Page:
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Power Of Poison In Cape Town

By Johan Kloppers

Poison – one little word with so many implications. It’s been used as a method of murder, pest-control, suicide and execution throughout history and it occurs naturally in the plant and animal worlds.

It’s scary, weird and exotic and dangerous, but at the same time titillating and mysterious.

And you can learn all about it at The Power Of Poison exhibition, on at the Watershed at the V&A Waterfront until next month.

It’s a travelling exhibition from the American Museum of Natural History in New York and is brought to South Africa by the same company which previously hosted Dinos Alive, The Art Of The Brick (the Lego exhibition), and Titanic: The Artifact Exhibition.

There are five themes, the first being Poison In Nature, which is the first room you enter. It’s done up like a jungle and in the centre is a glass case containing the cutest teeniest tiniest of frogs which are so pretty – if you can spot them – but standing on one is not a good idea. The frogs are not nasty; they’re just poisonous because of their diet. In fact, flora and fauna are not generally malicious in their toxicity; it’s merely a way to put off predators or for hunting. Poisoning on purpose is the perverse domain of we humans.

The next room is called Poison In Myth And Legend. There are beautiful life-size displays of Snow White in her glass coffin and the three witches from Macbeth stirring their bubbling cauldron. It’s fascinating to learn how these stories had their basis in truth. While Shakespeare’s recipe appears to call for evil ingredients, most of them are simply alternative names for plants and herbs. Tongue of dog for example, refers to houndstongue, used by herbalists to treat piles, lung disease and persistent coughs.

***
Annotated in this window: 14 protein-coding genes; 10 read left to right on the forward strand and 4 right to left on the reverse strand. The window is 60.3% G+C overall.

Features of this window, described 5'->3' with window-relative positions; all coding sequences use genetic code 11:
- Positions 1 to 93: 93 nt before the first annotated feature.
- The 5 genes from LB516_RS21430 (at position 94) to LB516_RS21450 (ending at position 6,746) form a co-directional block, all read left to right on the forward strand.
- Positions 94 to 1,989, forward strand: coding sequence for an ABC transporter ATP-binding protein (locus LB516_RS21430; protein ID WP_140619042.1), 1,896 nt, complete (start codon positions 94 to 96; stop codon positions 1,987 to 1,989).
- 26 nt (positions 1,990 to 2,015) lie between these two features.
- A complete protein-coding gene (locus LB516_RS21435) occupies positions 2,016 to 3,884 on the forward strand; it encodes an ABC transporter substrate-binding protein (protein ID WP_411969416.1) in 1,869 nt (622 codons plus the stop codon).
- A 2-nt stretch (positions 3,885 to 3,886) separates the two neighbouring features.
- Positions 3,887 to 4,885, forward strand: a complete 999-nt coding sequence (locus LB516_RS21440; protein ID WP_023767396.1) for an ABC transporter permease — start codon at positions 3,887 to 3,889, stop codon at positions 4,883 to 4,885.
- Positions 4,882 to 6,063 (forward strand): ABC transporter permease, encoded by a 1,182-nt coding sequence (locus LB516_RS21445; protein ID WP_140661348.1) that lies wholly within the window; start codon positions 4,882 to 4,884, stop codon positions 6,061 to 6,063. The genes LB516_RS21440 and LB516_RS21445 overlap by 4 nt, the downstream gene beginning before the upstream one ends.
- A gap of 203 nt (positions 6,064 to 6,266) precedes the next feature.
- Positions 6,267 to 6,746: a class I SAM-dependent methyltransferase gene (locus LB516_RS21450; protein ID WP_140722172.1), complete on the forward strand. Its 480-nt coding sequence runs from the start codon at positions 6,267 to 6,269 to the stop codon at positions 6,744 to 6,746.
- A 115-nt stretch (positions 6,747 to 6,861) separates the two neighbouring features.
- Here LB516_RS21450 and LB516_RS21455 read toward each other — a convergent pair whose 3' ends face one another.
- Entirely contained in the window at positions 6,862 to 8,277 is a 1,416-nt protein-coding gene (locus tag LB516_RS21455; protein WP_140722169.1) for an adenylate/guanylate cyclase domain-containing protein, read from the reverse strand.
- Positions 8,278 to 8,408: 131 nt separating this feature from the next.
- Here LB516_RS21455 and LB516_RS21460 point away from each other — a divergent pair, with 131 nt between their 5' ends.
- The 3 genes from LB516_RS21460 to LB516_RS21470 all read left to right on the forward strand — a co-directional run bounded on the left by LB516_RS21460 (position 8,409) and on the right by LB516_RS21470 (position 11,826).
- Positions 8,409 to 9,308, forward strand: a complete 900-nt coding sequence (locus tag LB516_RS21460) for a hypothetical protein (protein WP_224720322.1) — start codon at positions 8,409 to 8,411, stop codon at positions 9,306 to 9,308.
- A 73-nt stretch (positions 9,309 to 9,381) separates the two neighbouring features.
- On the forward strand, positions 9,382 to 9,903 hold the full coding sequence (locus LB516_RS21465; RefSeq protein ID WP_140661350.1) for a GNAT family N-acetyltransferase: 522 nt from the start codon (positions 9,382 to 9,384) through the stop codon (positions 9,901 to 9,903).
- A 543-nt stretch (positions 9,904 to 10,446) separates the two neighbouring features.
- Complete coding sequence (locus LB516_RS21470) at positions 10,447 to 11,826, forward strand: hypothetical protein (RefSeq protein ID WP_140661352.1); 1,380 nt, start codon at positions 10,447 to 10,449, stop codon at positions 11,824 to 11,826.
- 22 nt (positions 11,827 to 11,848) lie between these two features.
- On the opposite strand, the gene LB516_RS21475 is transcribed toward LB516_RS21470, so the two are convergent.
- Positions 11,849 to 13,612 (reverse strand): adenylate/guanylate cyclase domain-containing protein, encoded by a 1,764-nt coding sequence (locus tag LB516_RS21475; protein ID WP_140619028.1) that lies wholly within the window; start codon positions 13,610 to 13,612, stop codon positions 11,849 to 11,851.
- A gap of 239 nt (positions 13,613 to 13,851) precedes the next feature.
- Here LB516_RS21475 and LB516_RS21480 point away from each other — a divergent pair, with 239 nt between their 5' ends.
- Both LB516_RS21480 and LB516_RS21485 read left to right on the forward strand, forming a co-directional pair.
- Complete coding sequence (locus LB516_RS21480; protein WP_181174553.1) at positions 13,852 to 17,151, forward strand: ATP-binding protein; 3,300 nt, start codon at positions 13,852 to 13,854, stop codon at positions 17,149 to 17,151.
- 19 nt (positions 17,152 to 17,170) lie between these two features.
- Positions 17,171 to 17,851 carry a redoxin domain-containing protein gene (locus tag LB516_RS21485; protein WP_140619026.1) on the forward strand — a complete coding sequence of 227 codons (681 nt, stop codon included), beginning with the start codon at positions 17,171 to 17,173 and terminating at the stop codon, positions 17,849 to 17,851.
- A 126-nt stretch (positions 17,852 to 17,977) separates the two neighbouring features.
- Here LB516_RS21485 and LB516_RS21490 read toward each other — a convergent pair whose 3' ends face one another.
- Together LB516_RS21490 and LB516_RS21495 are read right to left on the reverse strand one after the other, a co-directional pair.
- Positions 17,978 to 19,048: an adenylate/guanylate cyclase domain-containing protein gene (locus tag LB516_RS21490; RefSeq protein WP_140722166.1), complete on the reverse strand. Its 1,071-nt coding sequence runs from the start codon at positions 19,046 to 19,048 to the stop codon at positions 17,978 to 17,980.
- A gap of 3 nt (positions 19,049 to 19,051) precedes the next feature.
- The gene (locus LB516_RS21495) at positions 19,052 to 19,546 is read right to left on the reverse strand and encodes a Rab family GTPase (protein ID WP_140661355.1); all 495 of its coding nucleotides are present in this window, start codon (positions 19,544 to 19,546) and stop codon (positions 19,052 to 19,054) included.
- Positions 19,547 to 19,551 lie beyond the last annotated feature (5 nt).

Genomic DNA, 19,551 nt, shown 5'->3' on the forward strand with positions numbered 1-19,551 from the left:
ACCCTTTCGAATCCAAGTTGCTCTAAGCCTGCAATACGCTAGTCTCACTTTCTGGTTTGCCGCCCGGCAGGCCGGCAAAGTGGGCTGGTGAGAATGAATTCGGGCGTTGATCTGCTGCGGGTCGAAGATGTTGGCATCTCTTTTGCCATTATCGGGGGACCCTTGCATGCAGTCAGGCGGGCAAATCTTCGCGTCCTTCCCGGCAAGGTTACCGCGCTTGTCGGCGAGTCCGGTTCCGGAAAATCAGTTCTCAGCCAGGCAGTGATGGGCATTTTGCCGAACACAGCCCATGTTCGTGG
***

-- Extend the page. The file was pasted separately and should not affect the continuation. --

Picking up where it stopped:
Here too you will learn about substances that could possibly have put Snow White into her death-like trance, and how emperor Qin Shi Huang ingested mercury which the ancient Chinese believed could bring immortality. Ironically, this probably killed him. He was buried with his Terracotta Army, incidentally, the subject of an upcoming exhibition this year.

Downstairs you’ll find a flow of areas combining Detecting Poison, Poison By Accident and Poison For Good (often, antidote to poison is another). There is also a segment about poison in literature – from Agatha Christie to Harry Potter.

There is a shop at the exit where I bought Sparkling Cyanide by Christie because I love the title and because I’ve never read one of her books. Really.

Opposite the display case with the Potter reference, is a real-life item to which it relates.

I particularly like the Alice In Wonderland display, which explains why hatters were thought to be mad. Because they were, that’s why.

There is a strong educational element in the exhibition, and schools are encouraged to visit.

The Power Of Poison runs until June 12, and is open daily from 10am to 7pm.

Tickets are available from or at the box office. Prices are R140 (adults), R85 (children), R95 (pensioners and students), and R350 for a family for four (two adults and two children). Children under the age of five enter free. Special school packages are available.

For more information, visit, call 021 418 0738 or email This email address is being protected from spambots. You need JavaScript enabled to view it..

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